A 3-Year-Old Boy with Swelling of the Left Forearm Following an Accident

October 5, 2016

A 3-Year-Old Boy with Swelling of the Left Forearm Following an Accident

A 3-year-old boy presented with mild swelling in the left forearm after sustaining a fall on a trampoline. Initial radiographic examination revealed a pathologic fracture through a lesion in the distal aspect of the left ulna. Radiographs demonstrated an osteolytic lesion with sclerotic margins, mild expansion, and central calcification and then the results at the 18-month follow-up after treatment (Figs. 1-A and 1-B). MRI (magnetic resonance imaging) performed with and without contrast demonstrated a contrast-enhancing lesion in the distal diaphysis of the ulna with mixed signal intensity on T2 weighting (Fig. 2).

The patient underwent open biopsy, but a definitive diagnosis could not be made on the basis of this single biopsy sample (Fig. 3).

In light of this diagnostic uncertainty and the history of bone destruction to the point of pathologic fracture, the decision was made to perform definitive operative treatment. Seven days following the open biopsy, the lesion was resected by means of intralesional curettage and high-speed burring, then packed with crushed cancellous allograft.


Fig. 1 Fig. 1-A Posteroanterior radiograph of the forearm at initial presentation showing a pathologic fracture through a lucent lesion in the distal aspect of the ulna. The lesion, which has a sclerotic border, is mildly expansile and exhibits calcification. Fig. 1-B Anteroposterior radiograph of the forearm at 18 months after surgery showing healing of the pathologic fracture as well as a decrease in sclerosis and size of the lesion with no recurrence and maintained alignment.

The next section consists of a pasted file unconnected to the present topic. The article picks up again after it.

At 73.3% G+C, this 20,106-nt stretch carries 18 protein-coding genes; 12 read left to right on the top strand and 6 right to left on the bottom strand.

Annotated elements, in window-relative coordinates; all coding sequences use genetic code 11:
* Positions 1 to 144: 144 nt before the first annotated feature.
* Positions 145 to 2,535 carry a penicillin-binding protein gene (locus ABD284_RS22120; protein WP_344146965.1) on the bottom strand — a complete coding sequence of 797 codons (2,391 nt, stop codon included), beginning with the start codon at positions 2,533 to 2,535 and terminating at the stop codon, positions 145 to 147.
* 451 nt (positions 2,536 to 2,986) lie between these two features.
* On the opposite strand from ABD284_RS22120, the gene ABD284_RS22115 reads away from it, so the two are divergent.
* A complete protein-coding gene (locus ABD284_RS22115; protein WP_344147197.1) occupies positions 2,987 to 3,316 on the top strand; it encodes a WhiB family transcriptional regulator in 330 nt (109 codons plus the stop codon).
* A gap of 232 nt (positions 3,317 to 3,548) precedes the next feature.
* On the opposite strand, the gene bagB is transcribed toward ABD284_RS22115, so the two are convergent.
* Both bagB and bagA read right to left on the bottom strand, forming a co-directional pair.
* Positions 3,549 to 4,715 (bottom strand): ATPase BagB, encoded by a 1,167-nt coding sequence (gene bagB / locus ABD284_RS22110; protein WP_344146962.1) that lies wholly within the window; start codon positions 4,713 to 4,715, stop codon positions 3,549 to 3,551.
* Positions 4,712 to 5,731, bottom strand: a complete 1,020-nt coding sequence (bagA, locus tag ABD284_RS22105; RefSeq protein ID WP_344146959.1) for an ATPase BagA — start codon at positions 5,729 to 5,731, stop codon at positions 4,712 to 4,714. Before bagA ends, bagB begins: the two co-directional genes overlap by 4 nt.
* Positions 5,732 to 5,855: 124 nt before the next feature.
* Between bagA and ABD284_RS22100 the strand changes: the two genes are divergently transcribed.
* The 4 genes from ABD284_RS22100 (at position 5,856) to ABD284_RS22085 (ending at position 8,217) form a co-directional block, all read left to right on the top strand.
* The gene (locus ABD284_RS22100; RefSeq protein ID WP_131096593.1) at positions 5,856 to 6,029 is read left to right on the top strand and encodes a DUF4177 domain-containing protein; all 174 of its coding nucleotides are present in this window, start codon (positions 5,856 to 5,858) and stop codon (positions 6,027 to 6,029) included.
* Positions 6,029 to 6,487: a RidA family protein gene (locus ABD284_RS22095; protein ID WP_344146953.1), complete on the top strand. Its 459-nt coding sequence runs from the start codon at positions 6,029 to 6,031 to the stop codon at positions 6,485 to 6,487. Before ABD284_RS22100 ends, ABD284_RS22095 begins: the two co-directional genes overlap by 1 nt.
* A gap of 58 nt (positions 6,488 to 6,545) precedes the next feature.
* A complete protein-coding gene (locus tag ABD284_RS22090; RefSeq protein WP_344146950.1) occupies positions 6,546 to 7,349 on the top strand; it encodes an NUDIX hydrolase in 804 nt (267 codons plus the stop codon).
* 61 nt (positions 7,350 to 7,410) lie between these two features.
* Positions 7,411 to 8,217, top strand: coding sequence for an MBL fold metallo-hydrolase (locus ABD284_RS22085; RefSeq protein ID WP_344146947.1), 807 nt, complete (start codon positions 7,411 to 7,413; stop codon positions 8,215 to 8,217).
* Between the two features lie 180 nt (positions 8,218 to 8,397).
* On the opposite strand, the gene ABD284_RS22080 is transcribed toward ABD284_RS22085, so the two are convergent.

Fig. 2 T2-weighted coronal MRI of the distal aspect of the ulna showing a lesion with mixed signal intensity measuring 1.8 × 3 cm, with a central calcification containing ununited fragments representing a pathologic fracture.
Fig. 3 Histopathologic examination following intralesional curettage of the lesion showing benign cartilage and trabeculated bone (Fig. 3-A) and a close-up of the same endochondral ossification (Fig. 3-B) (hematoxylin and eosin, ×40 and ×100).
A 3-Year-Old Boy with Swelling of the Left Forearm Following an Accident

Histologic examination of the resected lesion showed findings identical to those of the initial biopsy while additionally showing that the lesion had extended through the cortex and underneath the periosteum.

The combination of histologic findings and the intraoperative observations indicated that the best diagnosis is enchondroma protuberans. Following surgery, the patient was treated nonoperatively in a long arm cast for 4 weeks. The patient had an uneventful recovery, and follow-up at 18 months showed a dramatic decrease in the size of the lesion and restoration of a normal pattern of trabeculation (Fig. 1-B).

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Reference: Lasater P, Steensma MR, Patthanacharoenphon C, Davis MM. Enchondroma protuberans of the ulna in a pediatric patient: A case report. JBJS Case Connect. 2016 Jul 13;6(3):e54.


Fig. 1 Fig. 1-A Posteroanterior radiograph of the forearm at initial presentation showing a pathologic fracture through a lucent lesion in the distal aspect of the ulna. The lesion, which has a sclerotic border, is mildly expansile and exhibits calcification. Fig. 1-B Anteroposterior radiograph of the forearm at 18 months after surgery showing healing of the pathologic fracture as well as a decrease in sclerosis and size of the lesion with no recurrence and maintained alignment.
A 3-Year-Old Boy with Swelling of the Left Forearm Following an Accident